Minnesota artist Nick Rindo has been submitting seed artwork for the Minnesota State Fair for the past three years. While he has two pieces featured this year, one has proven to be too controversial for the fairgrounds, and received the boot last Friday.
When creating the now banned piece, he was struck by sudden inspiration. Like many, Rindo has been following the allegations against Cosby, as over 40 women have come forward with sexual assault incidents spanning some 40 or so years.
"I thought, ‘God, I should do a Bill Cosby,’" he tells Huffington Post. "Then I realized the wordplay thing.”
He settled on a portrait of Bill Cosby. The material he used was critical for the piece. With the intent of sparking conversation, Rindo decided to use canola seeds, a.k.a. rapeseed, to create a work in Cosby's likeness.
The work was completed quickly, taking only a few hours. It was accepted into the crop art showcase this year at the Minnesota State Fair, though the word "rapeseed" was taped over on the crediting card, which lists materials. However, the tape-over wasn't enough to stop controversy, as complaints from fairgoers eventually led to the piece being removed from display.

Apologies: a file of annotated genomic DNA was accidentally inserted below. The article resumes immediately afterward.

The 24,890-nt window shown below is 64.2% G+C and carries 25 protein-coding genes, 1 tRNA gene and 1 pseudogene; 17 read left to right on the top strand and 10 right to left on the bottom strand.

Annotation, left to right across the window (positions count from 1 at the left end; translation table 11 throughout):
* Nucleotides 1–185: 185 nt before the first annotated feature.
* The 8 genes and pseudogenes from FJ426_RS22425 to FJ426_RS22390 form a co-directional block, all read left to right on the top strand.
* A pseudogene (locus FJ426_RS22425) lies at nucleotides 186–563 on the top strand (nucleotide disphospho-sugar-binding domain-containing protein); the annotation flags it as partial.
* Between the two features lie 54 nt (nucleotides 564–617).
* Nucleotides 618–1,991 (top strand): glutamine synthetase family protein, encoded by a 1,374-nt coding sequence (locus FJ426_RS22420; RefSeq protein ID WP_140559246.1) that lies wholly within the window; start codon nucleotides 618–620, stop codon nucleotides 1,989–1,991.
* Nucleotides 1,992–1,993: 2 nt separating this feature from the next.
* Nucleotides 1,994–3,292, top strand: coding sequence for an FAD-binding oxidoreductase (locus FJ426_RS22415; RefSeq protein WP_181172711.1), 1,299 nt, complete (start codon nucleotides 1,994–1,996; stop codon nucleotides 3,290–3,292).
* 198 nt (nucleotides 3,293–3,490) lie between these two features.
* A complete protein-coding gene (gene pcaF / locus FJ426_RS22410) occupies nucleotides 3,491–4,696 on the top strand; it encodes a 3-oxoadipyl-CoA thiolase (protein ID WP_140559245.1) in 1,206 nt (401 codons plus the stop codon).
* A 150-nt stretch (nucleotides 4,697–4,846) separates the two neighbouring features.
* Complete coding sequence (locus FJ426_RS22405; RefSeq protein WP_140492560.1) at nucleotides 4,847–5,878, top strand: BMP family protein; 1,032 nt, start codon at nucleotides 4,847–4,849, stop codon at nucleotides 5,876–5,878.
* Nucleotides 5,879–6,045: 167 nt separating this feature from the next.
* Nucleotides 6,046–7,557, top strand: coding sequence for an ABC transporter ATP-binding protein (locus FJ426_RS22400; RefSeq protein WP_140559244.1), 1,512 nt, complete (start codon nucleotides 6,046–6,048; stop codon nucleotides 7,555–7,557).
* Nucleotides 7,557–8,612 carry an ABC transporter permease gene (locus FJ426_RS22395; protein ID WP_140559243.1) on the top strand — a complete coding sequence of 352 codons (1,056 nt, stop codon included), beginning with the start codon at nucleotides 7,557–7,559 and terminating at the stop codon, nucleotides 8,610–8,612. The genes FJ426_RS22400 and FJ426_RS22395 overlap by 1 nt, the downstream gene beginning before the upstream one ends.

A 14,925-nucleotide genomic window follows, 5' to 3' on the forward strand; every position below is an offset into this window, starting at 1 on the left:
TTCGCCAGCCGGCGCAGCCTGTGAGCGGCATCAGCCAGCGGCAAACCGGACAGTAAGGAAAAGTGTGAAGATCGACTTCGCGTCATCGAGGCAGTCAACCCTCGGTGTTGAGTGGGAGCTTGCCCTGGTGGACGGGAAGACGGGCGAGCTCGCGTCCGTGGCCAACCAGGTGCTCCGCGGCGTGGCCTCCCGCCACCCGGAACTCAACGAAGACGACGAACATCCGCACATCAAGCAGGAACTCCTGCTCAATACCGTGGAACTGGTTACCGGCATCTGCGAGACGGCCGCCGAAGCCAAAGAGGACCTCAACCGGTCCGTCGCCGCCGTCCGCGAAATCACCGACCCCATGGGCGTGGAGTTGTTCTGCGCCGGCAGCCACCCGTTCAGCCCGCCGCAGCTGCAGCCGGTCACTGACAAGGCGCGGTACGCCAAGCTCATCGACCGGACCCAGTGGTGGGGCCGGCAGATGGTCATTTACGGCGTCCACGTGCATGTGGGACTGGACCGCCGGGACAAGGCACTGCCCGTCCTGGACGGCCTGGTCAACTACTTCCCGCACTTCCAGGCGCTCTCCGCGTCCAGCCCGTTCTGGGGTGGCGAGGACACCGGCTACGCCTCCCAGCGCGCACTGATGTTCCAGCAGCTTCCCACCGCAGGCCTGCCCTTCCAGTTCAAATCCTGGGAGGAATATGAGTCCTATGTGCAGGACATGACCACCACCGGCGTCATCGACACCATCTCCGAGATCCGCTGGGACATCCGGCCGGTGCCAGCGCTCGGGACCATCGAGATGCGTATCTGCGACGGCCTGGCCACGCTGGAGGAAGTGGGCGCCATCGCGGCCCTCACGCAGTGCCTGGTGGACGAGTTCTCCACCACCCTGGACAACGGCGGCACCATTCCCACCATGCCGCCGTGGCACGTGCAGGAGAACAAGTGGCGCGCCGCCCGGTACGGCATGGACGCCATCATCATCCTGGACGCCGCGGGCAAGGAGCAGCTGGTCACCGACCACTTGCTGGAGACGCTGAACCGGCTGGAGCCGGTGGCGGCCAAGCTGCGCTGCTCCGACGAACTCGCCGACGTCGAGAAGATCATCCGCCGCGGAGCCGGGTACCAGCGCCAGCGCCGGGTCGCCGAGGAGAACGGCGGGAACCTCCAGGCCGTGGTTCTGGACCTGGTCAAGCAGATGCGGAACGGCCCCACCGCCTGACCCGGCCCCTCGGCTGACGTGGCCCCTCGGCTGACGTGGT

While some fairgoers and art lovers are enraged by the decision, which was made by Ron Kelsey, superintendent of crop art (how awesome is that job title?), Rindo holds no ill will against the tastemakers at the Minnesota State Fair, and has repeatedly requested that people ease up on the anger:
Since the crop-art ejection on Friday, the story has gone viral, showing up on news sites both national and local, as well as burning up a few threads on Reddit.
Rindo, who is a freelance illustrator and software designer when he's not making controversial crop art, also has another piece in the fair this year: a bad-ass tribute to the late, great Leonard Nimoy as Spock.